SPRINGFIELD, Ill. (AP) -- Illinois lawmakers are unlikely to override Gov. Jim Edgar's veto of a bill that would have banned taxpayer funding of most abortions for poor women, say two of the bill's supporters.
The legislation would have barred the state Medicaid program from paying for abortions, except those needed to save a woman's life. It also provided an exception in cases of rape or incest, but only if the courts ordered the state to pay and the women had reported the crimes to police.
The measure passed only by a narrow margin, so it would be difficult to find the new votes needed for an override, said Rep. David Phelps, D-Eldorado, who co-sponsored the measure.
Also, Edgar leaves office in January and both major candidates for his job are more open to abortion restrictions, said another co-sponsor, Sen. Dave Syverson, R-Rockford. So rather than override the veto, abortion opponents might wait for Edgar's departure and then reintroduce the measure.
In his veto message to lawmakers, Edgar said abortion is a personal issue that a woman must decide after consulting her doctor and her conscience.
``It is not a decision that should be dictated by whether or not she can pay,'' Edgar said. ``Nor is it a decision that should be withheld from her by the federal bureaucracy or reporting requirements.''
But it is unfair to force all taxpayers to help pay for a procedure they abhor, Phelps responded.
``I don't think public funding should enter into that arena at all,'' Phelps said. ``It involves taxpayers who don't feel like that should be done. We're talking about life and death.''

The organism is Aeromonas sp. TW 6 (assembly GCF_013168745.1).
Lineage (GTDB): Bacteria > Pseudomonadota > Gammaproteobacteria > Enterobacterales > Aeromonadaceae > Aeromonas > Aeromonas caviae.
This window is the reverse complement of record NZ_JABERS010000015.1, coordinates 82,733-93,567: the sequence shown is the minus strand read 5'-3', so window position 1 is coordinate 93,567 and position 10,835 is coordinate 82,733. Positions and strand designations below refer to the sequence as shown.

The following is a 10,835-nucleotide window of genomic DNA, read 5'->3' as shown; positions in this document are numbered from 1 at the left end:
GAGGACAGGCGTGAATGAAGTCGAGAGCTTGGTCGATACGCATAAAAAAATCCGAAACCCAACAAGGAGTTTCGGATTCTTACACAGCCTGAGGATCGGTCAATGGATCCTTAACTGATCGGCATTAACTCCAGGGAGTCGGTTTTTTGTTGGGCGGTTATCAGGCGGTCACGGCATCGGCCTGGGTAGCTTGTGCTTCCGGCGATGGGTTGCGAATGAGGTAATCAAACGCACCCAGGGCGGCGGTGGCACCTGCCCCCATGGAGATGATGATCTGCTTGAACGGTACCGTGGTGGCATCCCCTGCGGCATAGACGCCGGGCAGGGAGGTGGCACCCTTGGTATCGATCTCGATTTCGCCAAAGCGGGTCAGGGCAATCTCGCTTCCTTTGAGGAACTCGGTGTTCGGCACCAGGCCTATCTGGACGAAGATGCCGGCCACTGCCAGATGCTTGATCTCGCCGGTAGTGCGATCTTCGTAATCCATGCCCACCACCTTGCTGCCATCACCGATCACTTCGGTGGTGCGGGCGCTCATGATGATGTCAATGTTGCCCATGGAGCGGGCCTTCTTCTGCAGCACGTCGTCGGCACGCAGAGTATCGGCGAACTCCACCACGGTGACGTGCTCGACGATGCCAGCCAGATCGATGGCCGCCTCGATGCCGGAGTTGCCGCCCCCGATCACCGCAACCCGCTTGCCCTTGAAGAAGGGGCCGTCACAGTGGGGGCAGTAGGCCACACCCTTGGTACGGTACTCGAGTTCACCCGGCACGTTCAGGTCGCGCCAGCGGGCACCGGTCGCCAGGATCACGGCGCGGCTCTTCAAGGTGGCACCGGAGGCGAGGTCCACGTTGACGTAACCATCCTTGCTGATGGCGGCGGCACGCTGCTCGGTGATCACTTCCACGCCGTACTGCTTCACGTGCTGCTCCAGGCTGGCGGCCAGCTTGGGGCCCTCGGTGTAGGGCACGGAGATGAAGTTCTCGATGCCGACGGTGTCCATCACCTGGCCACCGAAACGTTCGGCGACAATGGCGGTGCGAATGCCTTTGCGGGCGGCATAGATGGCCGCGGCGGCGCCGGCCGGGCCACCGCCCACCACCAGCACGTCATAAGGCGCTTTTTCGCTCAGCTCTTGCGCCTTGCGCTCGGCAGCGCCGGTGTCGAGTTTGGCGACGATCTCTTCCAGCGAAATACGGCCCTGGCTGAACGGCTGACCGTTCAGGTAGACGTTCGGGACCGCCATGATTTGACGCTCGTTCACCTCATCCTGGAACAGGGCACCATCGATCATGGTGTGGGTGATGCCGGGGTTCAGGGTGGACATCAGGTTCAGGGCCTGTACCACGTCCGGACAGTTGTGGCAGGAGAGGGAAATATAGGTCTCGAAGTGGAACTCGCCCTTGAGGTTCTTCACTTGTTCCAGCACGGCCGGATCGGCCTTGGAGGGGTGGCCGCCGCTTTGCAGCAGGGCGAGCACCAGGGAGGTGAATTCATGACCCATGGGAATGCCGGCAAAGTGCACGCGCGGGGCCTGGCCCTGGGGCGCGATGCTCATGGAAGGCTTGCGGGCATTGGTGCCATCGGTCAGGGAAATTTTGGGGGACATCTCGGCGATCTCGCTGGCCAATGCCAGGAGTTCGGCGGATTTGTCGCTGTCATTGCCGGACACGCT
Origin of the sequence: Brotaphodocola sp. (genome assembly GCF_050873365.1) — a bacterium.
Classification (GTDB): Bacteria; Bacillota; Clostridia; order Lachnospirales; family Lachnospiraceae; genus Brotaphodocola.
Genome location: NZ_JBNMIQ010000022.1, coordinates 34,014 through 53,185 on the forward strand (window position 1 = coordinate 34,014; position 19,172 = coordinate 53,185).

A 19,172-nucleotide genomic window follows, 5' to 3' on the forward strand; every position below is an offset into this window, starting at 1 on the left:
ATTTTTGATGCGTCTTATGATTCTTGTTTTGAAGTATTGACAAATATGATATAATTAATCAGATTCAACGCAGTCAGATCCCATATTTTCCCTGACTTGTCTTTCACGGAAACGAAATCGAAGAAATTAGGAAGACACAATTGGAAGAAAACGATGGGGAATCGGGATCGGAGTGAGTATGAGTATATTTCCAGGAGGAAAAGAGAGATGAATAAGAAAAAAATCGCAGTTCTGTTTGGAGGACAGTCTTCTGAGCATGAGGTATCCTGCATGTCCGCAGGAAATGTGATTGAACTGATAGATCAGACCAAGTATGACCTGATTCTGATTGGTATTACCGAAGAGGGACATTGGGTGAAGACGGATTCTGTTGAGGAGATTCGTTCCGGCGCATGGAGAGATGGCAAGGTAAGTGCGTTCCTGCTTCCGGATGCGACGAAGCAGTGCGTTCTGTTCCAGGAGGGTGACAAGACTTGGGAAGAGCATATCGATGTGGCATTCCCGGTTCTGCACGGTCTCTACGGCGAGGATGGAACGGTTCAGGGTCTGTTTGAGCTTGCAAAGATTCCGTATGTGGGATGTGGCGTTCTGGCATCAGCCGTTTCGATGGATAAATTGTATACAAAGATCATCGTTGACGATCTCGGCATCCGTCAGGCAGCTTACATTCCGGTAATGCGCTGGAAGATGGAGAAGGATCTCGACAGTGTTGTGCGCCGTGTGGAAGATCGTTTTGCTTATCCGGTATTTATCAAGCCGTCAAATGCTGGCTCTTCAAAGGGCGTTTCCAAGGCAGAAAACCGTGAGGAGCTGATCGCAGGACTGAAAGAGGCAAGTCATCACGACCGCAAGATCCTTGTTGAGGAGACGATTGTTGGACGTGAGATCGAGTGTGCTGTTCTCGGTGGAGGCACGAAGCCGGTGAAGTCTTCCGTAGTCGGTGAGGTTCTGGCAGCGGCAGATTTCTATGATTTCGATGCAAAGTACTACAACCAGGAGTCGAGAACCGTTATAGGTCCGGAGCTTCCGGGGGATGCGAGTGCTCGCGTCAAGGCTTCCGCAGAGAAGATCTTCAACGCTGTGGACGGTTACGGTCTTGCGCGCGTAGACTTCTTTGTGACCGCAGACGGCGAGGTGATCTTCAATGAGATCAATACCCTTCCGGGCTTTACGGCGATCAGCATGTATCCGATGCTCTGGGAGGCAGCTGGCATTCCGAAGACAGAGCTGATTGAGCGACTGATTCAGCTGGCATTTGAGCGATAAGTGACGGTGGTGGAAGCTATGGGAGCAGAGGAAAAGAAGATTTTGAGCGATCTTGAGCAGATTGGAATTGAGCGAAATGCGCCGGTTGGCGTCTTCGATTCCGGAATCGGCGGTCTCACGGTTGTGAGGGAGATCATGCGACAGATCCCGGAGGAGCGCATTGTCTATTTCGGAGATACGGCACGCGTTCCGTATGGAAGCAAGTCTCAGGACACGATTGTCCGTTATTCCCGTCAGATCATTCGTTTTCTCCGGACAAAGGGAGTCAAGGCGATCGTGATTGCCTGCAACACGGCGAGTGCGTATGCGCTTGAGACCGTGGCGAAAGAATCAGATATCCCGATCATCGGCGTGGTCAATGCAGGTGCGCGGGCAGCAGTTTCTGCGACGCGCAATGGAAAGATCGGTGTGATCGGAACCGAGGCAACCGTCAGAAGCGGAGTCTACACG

Although the issue raises intense feelings, it involves relatively small numbers.
The state spent about $34,700 on 58 abortions for poor women in the 1997 budget year, according to the Department of Public Aid. Twelve of the abortions were to save the mother's life, which would still have been allowed under the vetoed bill. Sixteen involved rape cases, and 30 were to preserve the mother's health.
Republican George Ryan generally opposes the use of taxpayer money for abortions, said spokesman Dave Urbanek, but he would have been reluctant to sign this legislation because of the requirement that rape and incest victims report to police.
``The health of the woman should come first,'' Urbanek said. ``If she needs medical attention, there should not be caveats on her seeking medical attention.''
Joshua Silverman, campaign manager for Democrat Glenn Poshard, would not discuss the specific bill. He would only say that Poshard's record in Congress shows he opposes abortion -- and government funding of abortions -- except in cases of rape, incest or a threat to the mother's life.
Edgar also signed several bills affecting women.
One makes giving someone ``date rape drugs'' an aggravating factor in a crime, increasing the potential penalties. Another stiffens the penalties for people who repeatedly commit domestic battery or violate orders of protection.
Another measure creates new punishments for people who fail to pay alimony or child support. The bill allows for such things as community service and denial of a driver's license and vehicle registration.